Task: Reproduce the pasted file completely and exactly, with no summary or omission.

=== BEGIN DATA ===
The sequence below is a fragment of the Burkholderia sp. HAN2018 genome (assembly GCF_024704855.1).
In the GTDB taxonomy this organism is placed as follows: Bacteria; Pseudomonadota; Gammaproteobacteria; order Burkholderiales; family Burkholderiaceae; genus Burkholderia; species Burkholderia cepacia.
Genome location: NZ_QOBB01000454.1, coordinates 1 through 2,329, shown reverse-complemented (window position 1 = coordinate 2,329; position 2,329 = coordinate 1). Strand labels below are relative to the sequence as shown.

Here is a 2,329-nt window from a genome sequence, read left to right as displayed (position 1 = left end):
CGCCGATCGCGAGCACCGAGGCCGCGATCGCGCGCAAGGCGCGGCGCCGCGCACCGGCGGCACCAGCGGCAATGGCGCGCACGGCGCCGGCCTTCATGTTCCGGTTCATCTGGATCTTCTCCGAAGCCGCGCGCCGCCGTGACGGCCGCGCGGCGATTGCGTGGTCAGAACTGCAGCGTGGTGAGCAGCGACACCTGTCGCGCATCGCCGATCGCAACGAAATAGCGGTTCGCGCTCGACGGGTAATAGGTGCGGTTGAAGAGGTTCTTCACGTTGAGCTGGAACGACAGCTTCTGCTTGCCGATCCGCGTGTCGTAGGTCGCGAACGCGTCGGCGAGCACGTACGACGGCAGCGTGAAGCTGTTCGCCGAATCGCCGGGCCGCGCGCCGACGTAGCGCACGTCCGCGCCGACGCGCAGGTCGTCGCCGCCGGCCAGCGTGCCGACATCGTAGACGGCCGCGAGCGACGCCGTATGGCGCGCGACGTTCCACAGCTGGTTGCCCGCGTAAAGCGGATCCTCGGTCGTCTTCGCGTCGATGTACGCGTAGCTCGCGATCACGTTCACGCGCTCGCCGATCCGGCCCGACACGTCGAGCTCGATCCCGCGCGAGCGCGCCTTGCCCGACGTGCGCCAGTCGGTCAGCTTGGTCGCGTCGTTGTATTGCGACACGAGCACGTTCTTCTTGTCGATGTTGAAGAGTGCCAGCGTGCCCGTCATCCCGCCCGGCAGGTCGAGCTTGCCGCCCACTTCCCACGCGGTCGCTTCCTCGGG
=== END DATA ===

The sequence below is a fragment of the Burkholderia sp. HAN2018 genome (assembly GCF_024704855.1).
In the GTDB taxonomy this organism is placed as follows: Bacteria; Pseudomonadota; Gammaproteobacteria; order Burkholderiales; family Burkholderiaceae; genus Burkholderia; species Burkholderia cepacia.
Genome location: NZ_QOBB01000454.1, coordinates 1 through 2,329, shown reverse-complemented (window position 1 = coordinate 2,329; position 2,329 = coordinate 1). Strand labels below are relative to the sequence as shown.

Here is a 2,329-nt window from a genome sequence, read left to right as displayed (position 1 = left end):
CGCCGATCGCGAGCACCGAGGCCGCGATCGCGCGCAAGGCGCGGCGCCGCGCACCGGCGGCACCAGCGGCAATGGCGCGCACGGCGCCGGCCTTCATGTTCCGGTTCATCTGGATCTTCTCCGAAGCCGCGCGCCGCCGTGACGGCCGCGCGGCGATTGCGTGGTCAGAACTGCAGCGTGGTGAGCAGCGACACCTGTCGCGCATCGCCGATCGCAACGAAATAGCGGTTCGCGCTCGACGGGTAATAGGTGCGGTTGAAGAGGTTCTTCACGTTGAGCTGGAACGACAGCTTCTGCTTGCCGATCCGCGTGTCGTAGGTCGCGAACGCGTCGGCGAGCACGTACGACGGCAGCGTGAAGCTGTTCGCCGAATCGCCGGGCCGCGCGCCGACGTAGCGCACGTCCGCGCCGACGCGCAGGTCGTCGCCGCCGGCCAGCGTGCCGACATCGTAGACGGCCGCGAGCGACGCCGTATGGCGCGCGACGTTCCACAGCTGGTTGCCCGCGTAAAGCGGATCCTCGGTCGTCTTCGCGTCGATGTACGCGTAGCTCGCGATCACGTTCACGCGCTCGCCGATCCGGCCCGACACGTCGAGCTCGATCCCGCGCGAGCGCGCCTTGCCCGACGTGCGCCAGTCGGTCAGCTTGGTCGCGTCGTTGTATTGCGACACGAGCACGTTCTTCTTGTCGATGTTGAAGAGTGCCAGCGTGCCCGTCATCCCGCCCGGCAGGTCGAGCTTGCCGCCCACTTCCCACGCGGTCGCTTCCTCGGG